Last edited by ande; April 25th, 2005 at 02:16 PM.

  17. #37
    Very Active Member kernow's Avatar
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    Originally posted by breastroker
    Real swimmers are anyone who can do a 50 in under 40 seconds. I was trying to exclude the LAP swimmers.
    Damn! As I can only do a 50 in 42, I guess I'm not a real swimmer. Remind me to tell my coach...

    Swim, piggy, swim!

  18. #38
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    I think Wayne used the wrong word. I'm not sure that is enough to crucify him.

  19. #39
    Very Active Member geochuck's Avatar
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    It is nothing new to not breath on 50 breast stroke, Barrington Roper of Jamaica surprised everyone when he swam the 220 yard LC breast stroke in the 1954 British Empire Games, he came up for a breath four times during the race. He did not win but after that everyone stayed under water longer until they changed the breast stroke rules.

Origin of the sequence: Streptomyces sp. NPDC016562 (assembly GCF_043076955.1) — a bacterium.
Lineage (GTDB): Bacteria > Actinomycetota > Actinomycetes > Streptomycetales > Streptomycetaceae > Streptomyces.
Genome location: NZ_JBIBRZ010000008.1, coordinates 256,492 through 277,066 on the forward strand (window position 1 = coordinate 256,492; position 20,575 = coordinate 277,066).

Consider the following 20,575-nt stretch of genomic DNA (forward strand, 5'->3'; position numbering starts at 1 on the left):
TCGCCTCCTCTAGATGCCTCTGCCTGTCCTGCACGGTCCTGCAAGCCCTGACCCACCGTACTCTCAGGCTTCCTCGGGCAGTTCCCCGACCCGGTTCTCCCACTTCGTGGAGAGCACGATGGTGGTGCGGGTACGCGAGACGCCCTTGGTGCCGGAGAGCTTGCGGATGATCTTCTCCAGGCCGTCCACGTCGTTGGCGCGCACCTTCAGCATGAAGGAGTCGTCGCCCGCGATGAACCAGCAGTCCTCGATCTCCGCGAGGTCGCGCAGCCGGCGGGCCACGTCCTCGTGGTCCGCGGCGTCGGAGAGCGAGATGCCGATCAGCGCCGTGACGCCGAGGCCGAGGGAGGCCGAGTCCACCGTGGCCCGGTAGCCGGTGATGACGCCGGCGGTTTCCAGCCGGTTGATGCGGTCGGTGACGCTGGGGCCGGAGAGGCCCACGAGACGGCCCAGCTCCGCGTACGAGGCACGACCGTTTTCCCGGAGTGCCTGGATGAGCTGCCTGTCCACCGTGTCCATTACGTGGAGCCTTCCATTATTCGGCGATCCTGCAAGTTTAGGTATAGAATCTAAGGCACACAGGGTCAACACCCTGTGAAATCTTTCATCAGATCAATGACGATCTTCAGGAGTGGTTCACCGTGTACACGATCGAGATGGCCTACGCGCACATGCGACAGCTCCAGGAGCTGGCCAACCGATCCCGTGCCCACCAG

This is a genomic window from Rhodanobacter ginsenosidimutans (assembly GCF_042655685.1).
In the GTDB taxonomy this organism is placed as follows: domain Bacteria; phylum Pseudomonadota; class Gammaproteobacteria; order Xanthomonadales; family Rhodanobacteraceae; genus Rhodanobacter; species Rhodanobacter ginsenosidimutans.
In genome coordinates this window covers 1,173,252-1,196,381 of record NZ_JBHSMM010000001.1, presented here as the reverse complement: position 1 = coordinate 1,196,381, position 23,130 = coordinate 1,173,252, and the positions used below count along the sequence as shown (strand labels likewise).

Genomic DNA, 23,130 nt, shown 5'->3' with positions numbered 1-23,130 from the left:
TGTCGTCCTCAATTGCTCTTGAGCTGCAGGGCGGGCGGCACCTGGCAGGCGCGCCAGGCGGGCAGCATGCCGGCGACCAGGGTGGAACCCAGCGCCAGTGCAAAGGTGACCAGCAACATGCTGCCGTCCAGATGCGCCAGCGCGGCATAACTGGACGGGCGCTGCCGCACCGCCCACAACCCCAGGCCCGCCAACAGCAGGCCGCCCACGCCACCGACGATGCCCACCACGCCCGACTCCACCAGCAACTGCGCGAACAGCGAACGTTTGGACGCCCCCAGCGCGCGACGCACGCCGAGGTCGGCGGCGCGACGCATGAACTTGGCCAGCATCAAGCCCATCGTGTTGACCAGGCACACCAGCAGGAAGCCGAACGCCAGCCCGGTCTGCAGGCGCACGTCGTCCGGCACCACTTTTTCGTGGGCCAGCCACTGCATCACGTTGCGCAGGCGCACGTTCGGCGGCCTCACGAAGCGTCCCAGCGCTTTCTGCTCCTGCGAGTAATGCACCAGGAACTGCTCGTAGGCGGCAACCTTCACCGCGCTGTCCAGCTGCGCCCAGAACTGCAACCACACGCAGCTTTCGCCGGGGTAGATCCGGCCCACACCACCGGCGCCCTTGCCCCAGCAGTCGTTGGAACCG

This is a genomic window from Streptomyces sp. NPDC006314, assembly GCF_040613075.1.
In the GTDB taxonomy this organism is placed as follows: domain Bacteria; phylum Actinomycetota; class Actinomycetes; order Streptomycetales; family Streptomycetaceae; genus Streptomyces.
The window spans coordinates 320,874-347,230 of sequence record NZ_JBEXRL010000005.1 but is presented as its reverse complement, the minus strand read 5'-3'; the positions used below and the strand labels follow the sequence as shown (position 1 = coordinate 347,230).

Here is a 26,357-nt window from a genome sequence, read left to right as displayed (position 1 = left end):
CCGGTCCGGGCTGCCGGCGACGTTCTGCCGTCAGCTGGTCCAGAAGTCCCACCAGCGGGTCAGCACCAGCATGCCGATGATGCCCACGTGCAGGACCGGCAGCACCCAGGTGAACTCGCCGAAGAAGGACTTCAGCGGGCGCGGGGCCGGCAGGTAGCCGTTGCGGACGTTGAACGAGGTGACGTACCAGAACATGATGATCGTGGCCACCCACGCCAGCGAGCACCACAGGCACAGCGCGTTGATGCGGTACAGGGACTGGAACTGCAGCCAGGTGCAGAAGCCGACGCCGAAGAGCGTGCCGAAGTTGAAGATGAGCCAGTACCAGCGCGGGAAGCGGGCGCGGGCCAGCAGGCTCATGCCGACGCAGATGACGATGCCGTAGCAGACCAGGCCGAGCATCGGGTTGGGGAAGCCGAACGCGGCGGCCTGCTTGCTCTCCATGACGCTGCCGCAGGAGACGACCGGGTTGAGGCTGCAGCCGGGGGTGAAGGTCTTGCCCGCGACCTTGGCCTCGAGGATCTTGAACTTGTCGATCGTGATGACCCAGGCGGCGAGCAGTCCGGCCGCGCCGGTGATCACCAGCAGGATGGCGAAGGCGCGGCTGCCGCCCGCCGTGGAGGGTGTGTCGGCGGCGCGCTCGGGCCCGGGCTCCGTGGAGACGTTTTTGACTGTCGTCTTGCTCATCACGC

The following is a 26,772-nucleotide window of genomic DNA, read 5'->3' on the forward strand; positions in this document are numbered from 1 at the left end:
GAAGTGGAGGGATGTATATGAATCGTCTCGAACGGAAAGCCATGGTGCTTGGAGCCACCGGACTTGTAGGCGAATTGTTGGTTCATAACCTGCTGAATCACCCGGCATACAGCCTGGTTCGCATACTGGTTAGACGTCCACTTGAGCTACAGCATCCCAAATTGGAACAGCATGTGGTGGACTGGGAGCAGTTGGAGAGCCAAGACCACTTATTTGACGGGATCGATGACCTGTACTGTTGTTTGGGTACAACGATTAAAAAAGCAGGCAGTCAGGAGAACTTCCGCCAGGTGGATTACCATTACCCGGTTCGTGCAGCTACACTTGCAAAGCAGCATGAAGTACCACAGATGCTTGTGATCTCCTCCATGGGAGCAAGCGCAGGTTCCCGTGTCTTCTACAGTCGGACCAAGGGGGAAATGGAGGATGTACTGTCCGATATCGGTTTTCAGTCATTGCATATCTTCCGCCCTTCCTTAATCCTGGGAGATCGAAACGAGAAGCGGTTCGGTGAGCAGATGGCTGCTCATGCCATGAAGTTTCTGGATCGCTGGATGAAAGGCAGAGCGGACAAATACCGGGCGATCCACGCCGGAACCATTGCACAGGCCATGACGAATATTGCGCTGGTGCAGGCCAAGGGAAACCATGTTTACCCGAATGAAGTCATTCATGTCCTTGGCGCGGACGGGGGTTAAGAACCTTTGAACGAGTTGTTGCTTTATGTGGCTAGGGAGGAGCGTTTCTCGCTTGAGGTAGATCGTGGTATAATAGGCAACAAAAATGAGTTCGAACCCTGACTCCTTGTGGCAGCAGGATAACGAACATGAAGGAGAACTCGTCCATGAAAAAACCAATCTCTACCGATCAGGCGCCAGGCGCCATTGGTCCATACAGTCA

George www.swimdownhill.com

  20. #40
    Very Active Member breastroker's Avatar
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    Hey every one in this PC world, I apologize. I was at first trying not to offend the lap swimmers who really don't care about competition. I seem to have offended every swimmer who does or doesn't breathe every stroke.

    There have been many many breaststroke champions who have told me they did not breathe for several strokes at Olympics, NCAA's, Worlds, etc. Many never told their coaches because they were afraid of the back lash.

    I would say all (there I go again) breaststrokers instinctively know they are faster underwater than on the surface. And when they don't breathe they also find going faster.
    It's not how fast you swim, it's how fast you slow down.

    For competition breaststroke information visit: http://www.breaststroke.info/